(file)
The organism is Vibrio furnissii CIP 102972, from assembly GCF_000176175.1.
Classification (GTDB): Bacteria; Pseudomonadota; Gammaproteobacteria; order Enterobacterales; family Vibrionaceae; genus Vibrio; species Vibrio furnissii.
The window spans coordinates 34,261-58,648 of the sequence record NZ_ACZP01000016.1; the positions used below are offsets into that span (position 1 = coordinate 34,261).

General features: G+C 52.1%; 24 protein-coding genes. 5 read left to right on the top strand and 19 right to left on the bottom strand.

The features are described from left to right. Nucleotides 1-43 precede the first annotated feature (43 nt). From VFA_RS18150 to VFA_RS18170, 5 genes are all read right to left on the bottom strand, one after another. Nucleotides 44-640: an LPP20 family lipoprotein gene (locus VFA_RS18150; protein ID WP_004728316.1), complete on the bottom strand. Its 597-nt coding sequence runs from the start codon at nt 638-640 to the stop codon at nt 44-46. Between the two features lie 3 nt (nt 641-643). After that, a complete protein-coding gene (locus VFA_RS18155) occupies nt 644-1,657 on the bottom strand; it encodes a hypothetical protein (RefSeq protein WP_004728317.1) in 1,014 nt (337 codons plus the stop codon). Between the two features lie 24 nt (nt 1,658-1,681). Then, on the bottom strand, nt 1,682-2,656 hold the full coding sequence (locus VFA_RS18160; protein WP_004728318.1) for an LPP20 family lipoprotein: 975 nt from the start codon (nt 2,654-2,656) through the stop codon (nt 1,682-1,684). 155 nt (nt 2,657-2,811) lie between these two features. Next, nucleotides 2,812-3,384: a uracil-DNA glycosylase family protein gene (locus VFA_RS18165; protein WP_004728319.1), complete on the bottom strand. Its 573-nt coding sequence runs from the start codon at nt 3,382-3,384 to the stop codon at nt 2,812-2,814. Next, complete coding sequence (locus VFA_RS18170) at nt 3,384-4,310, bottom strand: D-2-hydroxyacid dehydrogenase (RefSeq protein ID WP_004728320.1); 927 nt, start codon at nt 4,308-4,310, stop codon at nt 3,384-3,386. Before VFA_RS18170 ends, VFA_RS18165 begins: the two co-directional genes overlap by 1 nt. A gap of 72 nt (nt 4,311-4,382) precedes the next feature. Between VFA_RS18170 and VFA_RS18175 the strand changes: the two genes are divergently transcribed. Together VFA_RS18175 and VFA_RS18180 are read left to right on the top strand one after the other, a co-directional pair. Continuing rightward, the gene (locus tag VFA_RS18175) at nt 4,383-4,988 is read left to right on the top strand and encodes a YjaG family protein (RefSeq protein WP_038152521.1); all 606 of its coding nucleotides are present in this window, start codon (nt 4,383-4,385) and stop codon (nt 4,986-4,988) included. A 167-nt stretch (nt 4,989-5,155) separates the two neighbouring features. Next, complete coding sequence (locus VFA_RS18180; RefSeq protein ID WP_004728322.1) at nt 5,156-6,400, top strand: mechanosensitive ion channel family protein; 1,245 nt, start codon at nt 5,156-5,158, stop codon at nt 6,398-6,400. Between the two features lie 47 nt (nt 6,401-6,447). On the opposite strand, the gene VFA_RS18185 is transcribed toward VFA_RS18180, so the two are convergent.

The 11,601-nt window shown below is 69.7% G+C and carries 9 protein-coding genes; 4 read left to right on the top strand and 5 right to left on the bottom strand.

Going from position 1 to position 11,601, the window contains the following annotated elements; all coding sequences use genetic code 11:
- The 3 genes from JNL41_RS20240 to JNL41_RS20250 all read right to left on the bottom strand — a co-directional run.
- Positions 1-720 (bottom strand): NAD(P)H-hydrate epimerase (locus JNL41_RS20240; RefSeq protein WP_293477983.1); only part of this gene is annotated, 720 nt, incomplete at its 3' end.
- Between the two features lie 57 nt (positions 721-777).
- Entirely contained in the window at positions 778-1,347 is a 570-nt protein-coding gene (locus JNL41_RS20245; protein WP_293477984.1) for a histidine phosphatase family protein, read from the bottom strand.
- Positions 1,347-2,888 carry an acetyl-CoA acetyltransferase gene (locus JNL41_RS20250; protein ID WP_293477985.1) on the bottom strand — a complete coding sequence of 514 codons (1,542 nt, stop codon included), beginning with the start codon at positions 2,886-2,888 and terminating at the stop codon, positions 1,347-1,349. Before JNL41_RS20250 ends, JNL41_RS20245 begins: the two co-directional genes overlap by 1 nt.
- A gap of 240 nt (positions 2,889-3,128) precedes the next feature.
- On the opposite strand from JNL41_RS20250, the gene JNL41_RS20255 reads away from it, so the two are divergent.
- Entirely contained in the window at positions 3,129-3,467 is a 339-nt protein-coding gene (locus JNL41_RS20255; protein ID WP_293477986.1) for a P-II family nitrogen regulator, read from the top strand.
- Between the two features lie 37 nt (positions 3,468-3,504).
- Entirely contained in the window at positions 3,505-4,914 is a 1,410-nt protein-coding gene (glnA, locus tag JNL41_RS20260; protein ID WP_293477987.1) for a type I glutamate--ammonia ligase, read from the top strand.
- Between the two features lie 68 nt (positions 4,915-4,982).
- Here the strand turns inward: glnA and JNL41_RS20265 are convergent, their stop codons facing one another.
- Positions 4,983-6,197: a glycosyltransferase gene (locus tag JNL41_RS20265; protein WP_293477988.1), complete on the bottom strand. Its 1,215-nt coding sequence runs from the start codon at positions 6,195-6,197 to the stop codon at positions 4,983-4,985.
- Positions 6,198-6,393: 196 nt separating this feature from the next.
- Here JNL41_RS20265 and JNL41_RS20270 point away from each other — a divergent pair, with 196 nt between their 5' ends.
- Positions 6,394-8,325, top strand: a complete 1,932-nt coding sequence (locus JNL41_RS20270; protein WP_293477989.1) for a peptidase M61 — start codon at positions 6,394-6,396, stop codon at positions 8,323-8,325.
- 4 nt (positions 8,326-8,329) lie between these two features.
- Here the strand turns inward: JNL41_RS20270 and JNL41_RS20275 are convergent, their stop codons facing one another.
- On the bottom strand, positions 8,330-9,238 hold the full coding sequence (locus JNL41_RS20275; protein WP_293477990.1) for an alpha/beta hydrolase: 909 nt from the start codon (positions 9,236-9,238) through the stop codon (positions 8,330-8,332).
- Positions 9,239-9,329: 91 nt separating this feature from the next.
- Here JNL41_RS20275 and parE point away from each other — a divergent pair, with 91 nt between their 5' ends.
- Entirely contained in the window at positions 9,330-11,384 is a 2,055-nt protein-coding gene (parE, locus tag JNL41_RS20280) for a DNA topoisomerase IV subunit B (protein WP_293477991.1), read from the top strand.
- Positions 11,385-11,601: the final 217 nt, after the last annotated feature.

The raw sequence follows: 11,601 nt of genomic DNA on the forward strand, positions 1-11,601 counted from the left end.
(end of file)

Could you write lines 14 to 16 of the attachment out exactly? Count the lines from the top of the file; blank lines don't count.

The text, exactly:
- On the opposite strand from JNL41_RS20250, the gene JNL41_RS20255 reads away from it, so the two are divergent.
- Entirely contained in the window at positions 3,129-3,467 is a 339-nt protein-coding gene (locus JNL41_RS20255; protein ID WP_293477986.1) for a P-II family nitrogen regulator, read from the top strand.
- Between the two features lie 37 nt (positions 3,468-3,504).